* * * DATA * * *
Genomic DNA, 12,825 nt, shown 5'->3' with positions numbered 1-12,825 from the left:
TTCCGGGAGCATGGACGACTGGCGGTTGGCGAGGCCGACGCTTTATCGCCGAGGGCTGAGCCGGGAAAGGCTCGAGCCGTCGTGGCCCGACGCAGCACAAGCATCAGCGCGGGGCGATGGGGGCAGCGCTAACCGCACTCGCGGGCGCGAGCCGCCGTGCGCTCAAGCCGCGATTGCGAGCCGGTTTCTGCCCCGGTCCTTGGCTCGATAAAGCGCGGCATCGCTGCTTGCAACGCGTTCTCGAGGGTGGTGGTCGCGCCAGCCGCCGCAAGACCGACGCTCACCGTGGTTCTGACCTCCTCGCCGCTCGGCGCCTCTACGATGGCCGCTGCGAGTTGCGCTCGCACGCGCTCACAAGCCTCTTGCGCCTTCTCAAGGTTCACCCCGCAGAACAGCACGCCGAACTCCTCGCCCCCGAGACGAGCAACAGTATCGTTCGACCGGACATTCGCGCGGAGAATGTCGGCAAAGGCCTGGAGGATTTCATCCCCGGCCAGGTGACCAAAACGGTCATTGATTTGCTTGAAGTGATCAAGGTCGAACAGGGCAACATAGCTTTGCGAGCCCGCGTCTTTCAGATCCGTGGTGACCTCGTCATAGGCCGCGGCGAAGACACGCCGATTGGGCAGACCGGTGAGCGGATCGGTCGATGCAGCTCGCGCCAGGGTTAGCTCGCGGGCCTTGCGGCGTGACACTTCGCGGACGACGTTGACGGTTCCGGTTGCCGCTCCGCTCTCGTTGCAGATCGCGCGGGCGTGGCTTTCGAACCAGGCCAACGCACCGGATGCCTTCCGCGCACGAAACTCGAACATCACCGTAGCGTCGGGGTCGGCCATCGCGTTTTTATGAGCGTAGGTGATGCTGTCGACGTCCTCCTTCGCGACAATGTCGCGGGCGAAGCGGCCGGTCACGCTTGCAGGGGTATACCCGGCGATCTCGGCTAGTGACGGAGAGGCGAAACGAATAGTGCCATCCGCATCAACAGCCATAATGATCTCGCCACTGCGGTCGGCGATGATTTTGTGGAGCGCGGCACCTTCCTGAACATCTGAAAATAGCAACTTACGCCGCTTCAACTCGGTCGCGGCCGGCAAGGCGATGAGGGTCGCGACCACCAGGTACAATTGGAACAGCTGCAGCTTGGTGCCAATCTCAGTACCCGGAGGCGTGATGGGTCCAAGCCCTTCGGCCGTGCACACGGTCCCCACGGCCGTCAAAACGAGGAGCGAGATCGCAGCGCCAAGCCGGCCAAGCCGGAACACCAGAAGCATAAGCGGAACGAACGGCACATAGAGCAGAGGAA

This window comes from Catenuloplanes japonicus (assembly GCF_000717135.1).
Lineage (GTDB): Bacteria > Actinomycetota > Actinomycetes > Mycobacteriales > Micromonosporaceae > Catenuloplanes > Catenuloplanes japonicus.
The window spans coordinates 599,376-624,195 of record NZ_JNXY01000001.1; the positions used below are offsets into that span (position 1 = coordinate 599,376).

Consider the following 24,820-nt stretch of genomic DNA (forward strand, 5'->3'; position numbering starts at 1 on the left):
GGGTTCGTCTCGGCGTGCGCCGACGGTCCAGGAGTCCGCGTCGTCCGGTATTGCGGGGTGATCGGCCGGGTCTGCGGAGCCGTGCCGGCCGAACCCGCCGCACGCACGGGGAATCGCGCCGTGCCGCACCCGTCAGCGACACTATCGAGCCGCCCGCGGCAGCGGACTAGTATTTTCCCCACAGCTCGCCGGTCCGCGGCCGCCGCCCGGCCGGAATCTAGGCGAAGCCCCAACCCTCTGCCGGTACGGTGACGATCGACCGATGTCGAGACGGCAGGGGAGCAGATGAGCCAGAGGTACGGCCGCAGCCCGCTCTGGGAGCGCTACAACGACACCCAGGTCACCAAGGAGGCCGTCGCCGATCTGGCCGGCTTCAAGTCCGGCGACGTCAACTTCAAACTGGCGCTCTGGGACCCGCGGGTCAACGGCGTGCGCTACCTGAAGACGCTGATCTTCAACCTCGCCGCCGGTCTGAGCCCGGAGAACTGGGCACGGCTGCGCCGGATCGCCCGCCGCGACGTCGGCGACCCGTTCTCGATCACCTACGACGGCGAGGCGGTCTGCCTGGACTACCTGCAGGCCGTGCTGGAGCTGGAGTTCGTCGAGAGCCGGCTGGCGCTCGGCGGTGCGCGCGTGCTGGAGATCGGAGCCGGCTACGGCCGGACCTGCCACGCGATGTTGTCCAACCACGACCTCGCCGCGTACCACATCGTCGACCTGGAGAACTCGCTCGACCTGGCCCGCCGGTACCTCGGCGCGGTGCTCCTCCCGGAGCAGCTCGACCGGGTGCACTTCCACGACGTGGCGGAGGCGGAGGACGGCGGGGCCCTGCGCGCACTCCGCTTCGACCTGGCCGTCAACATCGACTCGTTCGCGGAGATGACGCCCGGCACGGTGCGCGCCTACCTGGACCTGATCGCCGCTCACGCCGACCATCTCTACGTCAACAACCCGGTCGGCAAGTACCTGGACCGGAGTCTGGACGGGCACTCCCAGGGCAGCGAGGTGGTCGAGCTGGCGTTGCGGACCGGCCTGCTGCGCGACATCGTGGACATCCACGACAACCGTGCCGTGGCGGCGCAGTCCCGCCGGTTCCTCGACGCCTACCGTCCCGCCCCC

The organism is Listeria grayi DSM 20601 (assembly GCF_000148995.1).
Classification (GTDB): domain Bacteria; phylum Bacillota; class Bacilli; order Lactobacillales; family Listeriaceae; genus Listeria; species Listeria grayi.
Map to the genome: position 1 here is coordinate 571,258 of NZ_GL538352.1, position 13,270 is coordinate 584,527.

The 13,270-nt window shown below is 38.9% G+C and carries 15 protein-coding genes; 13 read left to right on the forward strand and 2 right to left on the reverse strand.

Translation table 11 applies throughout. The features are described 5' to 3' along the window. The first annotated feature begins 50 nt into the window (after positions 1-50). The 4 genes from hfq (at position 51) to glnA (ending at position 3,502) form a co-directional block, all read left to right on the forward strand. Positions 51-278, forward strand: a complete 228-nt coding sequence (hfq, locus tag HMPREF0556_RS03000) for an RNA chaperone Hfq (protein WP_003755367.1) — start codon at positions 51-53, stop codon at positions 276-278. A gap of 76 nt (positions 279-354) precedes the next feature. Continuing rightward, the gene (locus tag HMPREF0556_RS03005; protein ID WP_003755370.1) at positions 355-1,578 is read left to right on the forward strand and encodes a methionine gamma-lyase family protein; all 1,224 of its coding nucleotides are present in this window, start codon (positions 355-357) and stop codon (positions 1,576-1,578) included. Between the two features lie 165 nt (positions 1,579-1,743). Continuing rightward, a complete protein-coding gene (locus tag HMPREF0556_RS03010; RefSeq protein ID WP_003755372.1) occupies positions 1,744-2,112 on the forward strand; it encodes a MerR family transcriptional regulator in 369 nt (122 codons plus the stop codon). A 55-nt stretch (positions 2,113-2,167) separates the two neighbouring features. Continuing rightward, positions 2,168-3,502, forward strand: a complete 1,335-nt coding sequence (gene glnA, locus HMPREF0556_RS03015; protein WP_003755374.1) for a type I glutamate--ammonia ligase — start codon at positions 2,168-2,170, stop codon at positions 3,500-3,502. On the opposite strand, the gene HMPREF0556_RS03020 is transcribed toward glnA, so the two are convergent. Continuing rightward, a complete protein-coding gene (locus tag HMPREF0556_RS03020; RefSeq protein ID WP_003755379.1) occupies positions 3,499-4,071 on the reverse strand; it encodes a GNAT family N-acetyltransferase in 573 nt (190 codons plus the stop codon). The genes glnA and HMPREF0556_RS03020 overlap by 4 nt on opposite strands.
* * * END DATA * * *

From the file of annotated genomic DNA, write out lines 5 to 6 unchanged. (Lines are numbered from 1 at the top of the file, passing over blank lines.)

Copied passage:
The window spans coordinates 599,376-624,195 of record NZ_JNXY01000001.1; the positions used below are offsets into that span (position 1 = coordinate 599,376).

Consider the following 24,820-nt stretch of genomic DNA (forward strand, 5'->3'; position numbering starts at 1 on the left):